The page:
Manuscript Title:

COERCION ACCORDING TO LAW SYSTEM (INDONESIAN CIVIL CODE) AND COMMON LAW SYSTEM (BRITISH JURISPRUDENCE) IN AGREEMENT

Author:

Thea Farina, Putri Fransiska Purnama Pratiwi

DOI Number:

DOI:10.17605/OSF.IO/VJMXU

Published : 2021-06-23

About the author(s)

1. Thea Farina - Faculty of Law, University of Palangka Raya, Indonesia UPR Campus Tunjung Nyaho H. Timang Street Palangka Raya (73111A), Central Kalimantan, Indonesia.
2. Putri Fransiska Purnama Pratiwi - Faculty of Law, University of Palangka Raya, Indonesia UPR Campus Tunjung Nyaho H. Timang Street Palangka Raya (73111A), Central Kalimantan, Indonesia.

Full Text : PDF

Abstract

Nowadays, many agreements contain defects including the laws that contain coercion that may bring legal effect to the agreement itself. Article 1321 of the Indonesian Civil Code reads: No agreement shall have power if given in error, or obtained by force or fraud, while article 1323 of the Indonesian Civil Code reads: Forces imposed on the person making an agreement result in the revocation of the agreement in question if the coercion is made by the third party who is disinterested in the agreement made. Thus, researchers are interested in bringing the case up into a study of coercion (Dwang/Duress) according to the Civil Law System (Indonesian Civil Code) and the Common Law System (British Jurisprudence) in the Agreement. According to the Common Law, coercion or threat that may disgrace (to disgrace) the family is a close relative whereas according to Civil Law (Indonesia) the threat to the family is restricted to the husband/wife or relatives in a line up or down. In addition, coercion or threat of coercion with losses, according to Civil Law, there must be a causal relation. Agreements that contain duress or coercion or threat of coercion either according to the Common Law or Civil Law can be requested for cancellation on condition that there is evidence of coercion and the coercion is against the law.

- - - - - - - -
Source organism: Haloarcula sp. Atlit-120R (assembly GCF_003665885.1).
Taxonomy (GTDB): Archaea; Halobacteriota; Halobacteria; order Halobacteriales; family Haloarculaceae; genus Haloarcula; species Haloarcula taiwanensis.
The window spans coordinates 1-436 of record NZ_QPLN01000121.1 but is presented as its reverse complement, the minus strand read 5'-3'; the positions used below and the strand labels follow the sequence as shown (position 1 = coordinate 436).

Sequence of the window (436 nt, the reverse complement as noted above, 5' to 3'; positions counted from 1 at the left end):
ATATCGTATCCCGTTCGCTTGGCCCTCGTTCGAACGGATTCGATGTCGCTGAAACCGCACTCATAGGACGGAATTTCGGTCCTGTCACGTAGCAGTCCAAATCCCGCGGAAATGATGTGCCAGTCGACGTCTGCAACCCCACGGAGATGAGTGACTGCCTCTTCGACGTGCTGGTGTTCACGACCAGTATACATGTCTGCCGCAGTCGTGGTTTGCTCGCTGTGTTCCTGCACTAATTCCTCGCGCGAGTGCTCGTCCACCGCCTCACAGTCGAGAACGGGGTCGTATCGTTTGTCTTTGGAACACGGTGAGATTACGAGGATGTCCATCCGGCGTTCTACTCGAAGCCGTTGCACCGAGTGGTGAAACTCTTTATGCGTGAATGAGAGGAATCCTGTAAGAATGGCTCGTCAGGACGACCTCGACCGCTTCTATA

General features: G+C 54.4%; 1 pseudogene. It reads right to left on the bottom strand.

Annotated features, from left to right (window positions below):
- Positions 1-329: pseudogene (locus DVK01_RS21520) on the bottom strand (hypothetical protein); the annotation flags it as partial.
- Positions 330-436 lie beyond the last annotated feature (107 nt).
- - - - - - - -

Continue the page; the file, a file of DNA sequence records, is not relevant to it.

Keywords

Agreement, Coercion, Cancellation of Agreement.